When the cookouts die down and the parades run their course, Memorial Day often becomes a time to get your garden in gear. The holiday that signifies the start of the beach season also means the start of the gardening season, when eager green thumbs get their hands in the dirt.
After the cookouts die down and the parades run their course, the Memorial Day weekend becomes fertile ground for gardeners’ annual summer planting.
The holiday that signifies the start of the beach season also means the start of the gardening season, when eager green thumbs get their hands in the dirt.
“It’s kind of a kickoff for summer planting,” said Ron Simons, owner of R&C Garden Center in Scituate, Mass. “You’ve got a lot of people going to graves, planting all their annuals and starting vegetable gardens.”
In addition to the typical rush of growers looking for geraniums and begonias, nursery owners this year have noticed a spike in people who are using the holiday weekend to start a vegetable garden.
Vegetable seeds and flats are this year’s hot sale, nursery owners said.
“We’re selling a ton of tomato plants, but also things like cucumbers, summer squash, zucchini, beans, corn,” Simon said.
First-time vegetable gardeners should do their research and ask lots of questions, nursery owners said.
Shopping alongside the vegetable gardeners are people looking for the right plant to grace a loved one’s grave, an age-old tradition that usually takes place on Memorial Day.
Dave Baxter, manager of Rockland Garden Center, said shopping for Memorial Day flowers can be emotional for many people.
“We get a lot of elderly people that have to get to the grave on Monday,” Baxter said. “It’s a nice tradition. What will happen when that generation is gone?”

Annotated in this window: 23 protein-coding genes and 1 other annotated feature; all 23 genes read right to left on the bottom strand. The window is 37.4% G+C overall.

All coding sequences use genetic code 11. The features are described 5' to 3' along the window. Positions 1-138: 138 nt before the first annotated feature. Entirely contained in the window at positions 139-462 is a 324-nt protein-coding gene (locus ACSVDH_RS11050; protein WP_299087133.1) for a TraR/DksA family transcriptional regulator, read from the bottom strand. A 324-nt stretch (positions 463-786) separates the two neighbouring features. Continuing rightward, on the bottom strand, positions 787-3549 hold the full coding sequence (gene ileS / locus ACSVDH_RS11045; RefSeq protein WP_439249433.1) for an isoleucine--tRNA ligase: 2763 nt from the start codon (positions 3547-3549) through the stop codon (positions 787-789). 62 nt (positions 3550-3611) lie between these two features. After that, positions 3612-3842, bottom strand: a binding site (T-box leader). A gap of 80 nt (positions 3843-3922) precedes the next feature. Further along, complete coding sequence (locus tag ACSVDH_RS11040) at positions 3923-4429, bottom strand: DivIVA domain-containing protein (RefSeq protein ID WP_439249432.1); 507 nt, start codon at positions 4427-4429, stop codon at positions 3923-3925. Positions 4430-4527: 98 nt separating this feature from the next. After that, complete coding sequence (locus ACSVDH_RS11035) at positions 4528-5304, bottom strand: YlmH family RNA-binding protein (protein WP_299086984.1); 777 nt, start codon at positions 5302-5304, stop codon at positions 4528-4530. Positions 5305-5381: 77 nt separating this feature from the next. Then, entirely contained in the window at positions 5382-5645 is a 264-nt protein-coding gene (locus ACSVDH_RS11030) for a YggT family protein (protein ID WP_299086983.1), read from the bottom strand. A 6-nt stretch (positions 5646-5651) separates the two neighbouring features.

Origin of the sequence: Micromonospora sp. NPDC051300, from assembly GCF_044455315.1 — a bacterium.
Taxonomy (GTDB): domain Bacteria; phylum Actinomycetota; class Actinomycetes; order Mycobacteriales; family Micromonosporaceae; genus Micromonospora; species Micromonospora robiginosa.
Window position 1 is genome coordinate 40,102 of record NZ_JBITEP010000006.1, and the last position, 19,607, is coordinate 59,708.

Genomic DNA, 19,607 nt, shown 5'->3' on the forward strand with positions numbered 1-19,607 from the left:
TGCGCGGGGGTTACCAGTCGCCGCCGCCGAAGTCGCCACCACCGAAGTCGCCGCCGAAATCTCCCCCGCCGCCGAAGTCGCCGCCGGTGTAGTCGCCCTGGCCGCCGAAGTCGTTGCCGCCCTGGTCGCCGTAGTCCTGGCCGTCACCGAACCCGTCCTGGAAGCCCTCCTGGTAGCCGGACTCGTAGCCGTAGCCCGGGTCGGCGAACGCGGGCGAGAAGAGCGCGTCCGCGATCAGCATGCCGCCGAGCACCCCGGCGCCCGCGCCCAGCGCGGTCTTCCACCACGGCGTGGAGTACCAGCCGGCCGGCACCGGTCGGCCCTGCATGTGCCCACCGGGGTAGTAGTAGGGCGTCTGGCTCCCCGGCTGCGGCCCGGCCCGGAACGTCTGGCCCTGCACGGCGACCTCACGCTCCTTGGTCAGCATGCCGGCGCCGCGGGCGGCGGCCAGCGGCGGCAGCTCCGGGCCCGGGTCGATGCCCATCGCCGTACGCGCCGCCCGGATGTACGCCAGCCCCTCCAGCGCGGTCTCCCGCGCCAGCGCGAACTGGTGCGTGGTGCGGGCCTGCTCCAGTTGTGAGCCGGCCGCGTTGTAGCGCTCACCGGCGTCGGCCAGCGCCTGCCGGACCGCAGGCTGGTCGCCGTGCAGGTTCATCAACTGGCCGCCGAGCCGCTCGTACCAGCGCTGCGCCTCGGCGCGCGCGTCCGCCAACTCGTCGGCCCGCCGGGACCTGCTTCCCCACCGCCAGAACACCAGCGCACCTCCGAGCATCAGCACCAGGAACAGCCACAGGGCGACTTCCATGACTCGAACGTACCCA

Best choice for graveside planting: Low maintenance begonia or osteospermums.
Best way to start vegetable seeds: Start them indoors in pots or raised beds. Transplant them outside later.
Key to a great garden: Fertilized soil will give you healthy flowers and vegetables. Try pellets that release nutrients every time you water.
Best time to plant: Late afternoon, when the sun is not so hot and the wind has calmed down. This also gives the new plants overnight to acclimate.
Top sellers: Geraniums, begonia, tomato plants
Prices to expect: $1.50 to $3 for a flat of six plants flat of basic annuals, such as marigolds, petunias or snap dragons. $4 to $13 for a pot of geraniums, the most popular Memorial Day plant.
- Look for vegetable or flower plants with healthy green leaves.
- Choose flats or pots with room for strong root growth
- Don’t judge a plant by the blossoms. Some flower later.
- Don’t hesitate to ask someone on the floor about plant varieties or techniques.
Source: Hanna Nessralla, owner of Penniman Hill Farm, Hingham, Mass.
The Patriot Ledger